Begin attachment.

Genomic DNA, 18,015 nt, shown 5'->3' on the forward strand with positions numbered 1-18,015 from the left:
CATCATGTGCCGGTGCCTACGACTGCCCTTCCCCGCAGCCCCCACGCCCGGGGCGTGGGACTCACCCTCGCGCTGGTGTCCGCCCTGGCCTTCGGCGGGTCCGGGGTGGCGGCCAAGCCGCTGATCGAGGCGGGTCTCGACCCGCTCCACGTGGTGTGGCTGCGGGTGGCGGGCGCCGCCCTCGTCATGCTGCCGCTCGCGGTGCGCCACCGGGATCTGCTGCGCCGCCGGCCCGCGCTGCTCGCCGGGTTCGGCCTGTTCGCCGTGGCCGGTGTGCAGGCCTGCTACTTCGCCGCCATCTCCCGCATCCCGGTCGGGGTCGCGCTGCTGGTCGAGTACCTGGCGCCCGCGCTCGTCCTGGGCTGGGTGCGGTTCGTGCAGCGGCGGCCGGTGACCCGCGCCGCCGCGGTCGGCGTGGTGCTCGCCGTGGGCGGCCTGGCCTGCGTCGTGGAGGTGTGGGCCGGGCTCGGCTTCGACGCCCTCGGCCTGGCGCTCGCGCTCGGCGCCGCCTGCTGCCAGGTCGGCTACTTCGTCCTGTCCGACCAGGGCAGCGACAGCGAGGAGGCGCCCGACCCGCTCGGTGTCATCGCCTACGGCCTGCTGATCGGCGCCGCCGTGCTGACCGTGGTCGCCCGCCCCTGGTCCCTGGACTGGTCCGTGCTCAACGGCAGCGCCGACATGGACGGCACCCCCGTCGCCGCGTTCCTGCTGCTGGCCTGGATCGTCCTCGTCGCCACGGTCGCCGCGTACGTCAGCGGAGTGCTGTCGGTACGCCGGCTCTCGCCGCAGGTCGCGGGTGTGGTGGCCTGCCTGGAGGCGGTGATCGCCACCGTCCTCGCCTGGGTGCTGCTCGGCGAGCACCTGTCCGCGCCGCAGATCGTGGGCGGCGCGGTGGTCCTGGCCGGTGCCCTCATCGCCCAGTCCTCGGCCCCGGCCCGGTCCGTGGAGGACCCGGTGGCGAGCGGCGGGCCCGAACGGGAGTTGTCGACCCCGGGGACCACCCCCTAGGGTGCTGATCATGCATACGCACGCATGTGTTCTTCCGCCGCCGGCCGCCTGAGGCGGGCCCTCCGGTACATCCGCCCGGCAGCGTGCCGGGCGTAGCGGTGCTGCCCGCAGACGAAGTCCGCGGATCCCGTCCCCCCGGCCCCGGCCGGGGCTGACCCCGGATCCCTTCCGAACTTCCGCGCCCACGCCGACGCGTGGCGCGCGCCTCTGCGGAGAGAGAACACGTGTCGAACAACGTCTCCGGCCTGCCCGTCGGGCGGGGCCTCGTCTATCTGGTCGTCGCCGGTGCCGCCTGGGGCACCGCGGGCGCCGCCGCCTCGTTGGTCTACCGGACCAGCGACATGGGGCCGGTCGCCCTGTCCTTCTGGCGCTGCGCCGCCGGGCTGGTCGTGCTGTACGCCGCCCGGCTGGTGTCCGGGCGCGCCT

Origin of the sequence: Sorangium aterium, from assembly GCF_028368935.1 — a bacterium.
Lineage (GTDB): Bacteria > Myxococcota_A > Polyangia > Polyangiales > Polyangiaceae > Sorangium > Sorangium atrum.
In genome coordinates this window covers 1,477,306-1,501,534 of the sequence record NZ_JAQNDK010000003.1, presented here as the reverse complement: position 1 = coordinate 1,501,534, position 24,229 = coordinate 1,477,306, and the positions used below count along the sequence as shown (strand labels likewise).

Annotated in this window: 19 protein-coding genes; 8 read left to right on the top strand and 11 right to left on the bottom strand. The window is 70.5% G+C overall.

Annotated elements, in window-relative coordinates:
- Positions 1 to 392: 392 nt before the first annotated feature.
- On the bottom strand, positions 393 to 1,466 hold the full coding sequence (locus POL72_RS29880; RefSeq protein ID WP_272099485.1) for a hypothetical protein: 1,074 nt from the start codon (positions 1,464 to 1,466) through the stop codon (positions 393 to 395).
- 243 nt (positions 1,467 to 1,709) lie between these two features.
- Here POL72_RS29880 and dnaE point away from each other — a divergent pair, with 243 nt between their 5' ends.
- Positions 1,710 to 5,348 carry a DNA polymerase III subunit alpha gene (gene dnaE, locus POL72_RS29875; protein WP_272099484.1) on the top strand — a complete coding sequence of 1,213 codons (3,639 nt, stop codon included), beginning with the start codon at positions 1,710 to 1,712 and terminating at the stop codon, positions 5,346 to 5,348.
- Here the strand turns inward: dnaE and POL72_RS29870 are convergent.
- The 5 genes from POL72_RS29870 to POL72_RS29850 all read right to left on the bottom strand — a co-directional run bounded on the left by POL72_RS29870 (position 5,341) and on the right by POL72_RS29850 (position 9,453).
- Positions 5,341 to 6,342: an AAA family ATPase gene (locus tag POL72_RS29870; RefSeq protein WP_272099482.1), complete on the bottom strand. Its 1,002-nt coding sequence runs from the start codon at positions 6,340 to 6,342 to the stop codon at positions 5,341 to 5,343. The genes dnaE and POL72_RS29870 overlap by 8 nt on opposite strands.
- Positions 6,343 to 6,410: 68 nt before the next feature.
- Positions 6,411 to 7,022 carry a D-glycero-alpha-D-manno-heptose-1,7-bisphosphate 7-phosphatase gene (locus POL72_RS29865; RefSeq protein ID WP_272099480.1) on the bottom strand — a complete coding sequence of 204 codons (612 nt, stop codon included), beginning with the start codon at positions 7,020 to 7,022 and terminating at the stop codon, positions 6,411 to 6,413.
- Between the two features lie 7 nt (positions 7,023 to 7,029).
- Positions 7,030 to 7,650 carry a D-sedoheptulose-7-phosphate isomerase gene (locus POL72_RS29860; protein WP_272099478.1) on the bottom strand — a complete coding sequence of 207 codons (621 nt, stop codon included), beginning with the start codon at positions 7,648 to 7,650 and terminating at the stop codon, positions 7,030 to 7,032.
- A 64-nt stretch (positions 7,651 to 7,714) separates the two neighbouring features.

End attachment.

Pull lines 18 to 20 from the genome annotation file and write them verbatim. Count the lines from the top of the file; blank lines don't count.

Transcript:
- Between the two features lie 7 nt (positions 7,023 to 7,029).
- Positions 7,030 to 7,650 carry a D-sedoheptulose-7-phosphate isomerase gene (locus POL72_RS29860; protein WP_272099478.1) on the bottom strand — a complete coding sequence of 207 codons (621 nt, stop codon included), beginning with the start codon at positions 7,648 to 7,650 and terminating at the stop codon, positions 7,030 to 7,032.
- A 64-nt stretch (positions 7,651 to 7,714) separates the two neighbouring features.